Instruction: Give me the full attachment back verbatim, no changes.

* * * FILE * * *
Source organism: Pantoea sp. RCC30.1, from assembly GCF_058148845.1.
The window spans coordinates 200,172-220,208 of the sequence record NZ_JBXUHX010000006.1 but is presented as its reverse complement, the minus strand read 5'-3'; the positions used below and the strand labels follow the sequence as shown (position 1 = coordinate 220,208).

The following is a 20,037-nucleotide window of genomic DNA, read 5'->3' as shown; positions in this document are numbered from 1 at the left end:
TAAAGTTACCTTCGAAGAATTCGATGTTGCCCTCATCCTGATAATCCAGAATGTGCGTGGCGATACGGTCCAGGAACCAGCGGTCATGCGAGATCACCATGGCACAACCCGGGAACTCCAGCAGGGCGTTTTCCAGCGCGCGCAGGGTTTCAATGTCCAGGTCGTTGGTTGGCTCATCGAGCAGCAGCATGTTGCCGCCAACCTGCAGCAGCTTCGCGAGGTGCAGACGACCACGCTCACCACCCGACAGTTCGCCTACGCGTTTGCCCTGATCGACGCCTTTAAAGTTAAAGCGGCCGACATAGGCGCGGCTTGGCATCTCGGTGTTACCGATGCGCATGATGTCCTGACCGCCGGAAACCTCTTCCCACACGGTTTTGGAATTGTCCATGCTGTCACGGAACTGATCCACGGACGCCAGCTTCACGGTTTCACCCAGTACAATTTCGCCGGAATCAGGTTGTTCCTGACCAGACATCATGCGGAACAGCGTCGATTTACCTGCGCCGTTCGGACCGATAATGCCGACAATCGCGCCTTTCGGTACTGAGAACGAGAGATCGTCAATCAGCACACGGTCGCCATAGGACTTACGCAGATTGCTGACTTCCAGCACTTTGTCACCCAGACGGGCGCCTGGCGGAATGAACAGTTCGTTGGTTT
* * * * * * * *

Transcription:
Source organism: Pantoea sp. RCC30.1, from assembly GCF_058148845.1.
The window spans coordinates 200,172-220,208 of the sequence record NZ_JBXUHX010000006.1 but is presented as its reverse complement, the minus strand read 5'-3'; the positions used below and the strand labels follow the sequence as shown (position 1 = coordinate 220,208).

The following is a 20,037-nucleotide window of genomic DNA, read 5'->3' as shown; positions in this document are numbered from 1 at the left end:
TAAAGTTACCTTCGAAGAATTCGATGTTGCCCTCATCCTGATAATCCAGAATGTGCGTGGCGATACGGTCCAGGAACCAGCGGTCATGCGAGATCACCATGGCACAACCCGGGAACTCCAGCAGGGCGTTTTCCAGCGCGCGCAGGGTTTCAATGTCCAGGTCGTTGGTTGGCTCATCGAGCAGCAGCATGTTGCCGCCAACCTGCAGCAGCTTCGCGAGGTGCAGACGACCACGCTCACCACCCGACAGTTCGCCTACGCGTTTGCCCTGATCGACGCCTTTAAAGTTAAAGCGGCCGACATAGGCGCGGCTTGGCATCTCGGTGTTACCGATGCGCATGATGTCCTGACCGCCGGAAACCTCTTCCCACACGGTTTTGGAATTGTCCATGCTGTCACGGAACTGATCCACGGACGCCAGCTTCACGGTTTCACCCAGTACAATTTCGCCGGAATCAGGTTGTTCCTGACCAGACATCATGCGGAACAGCGTCGATTTACCTGCGCCGTTCGGACCGATAATGCCGACAATCGCGCCTTTCGGTACTGAGAACGAGAGATCGTCAATCAGCACACGGTCGCCATAGGACTTACGCAGATTGCTGACTTCCAGCACTTTGTCACCCAGACGGGCGCCTGGCGGAATGAACAGTTCGTTGGTTT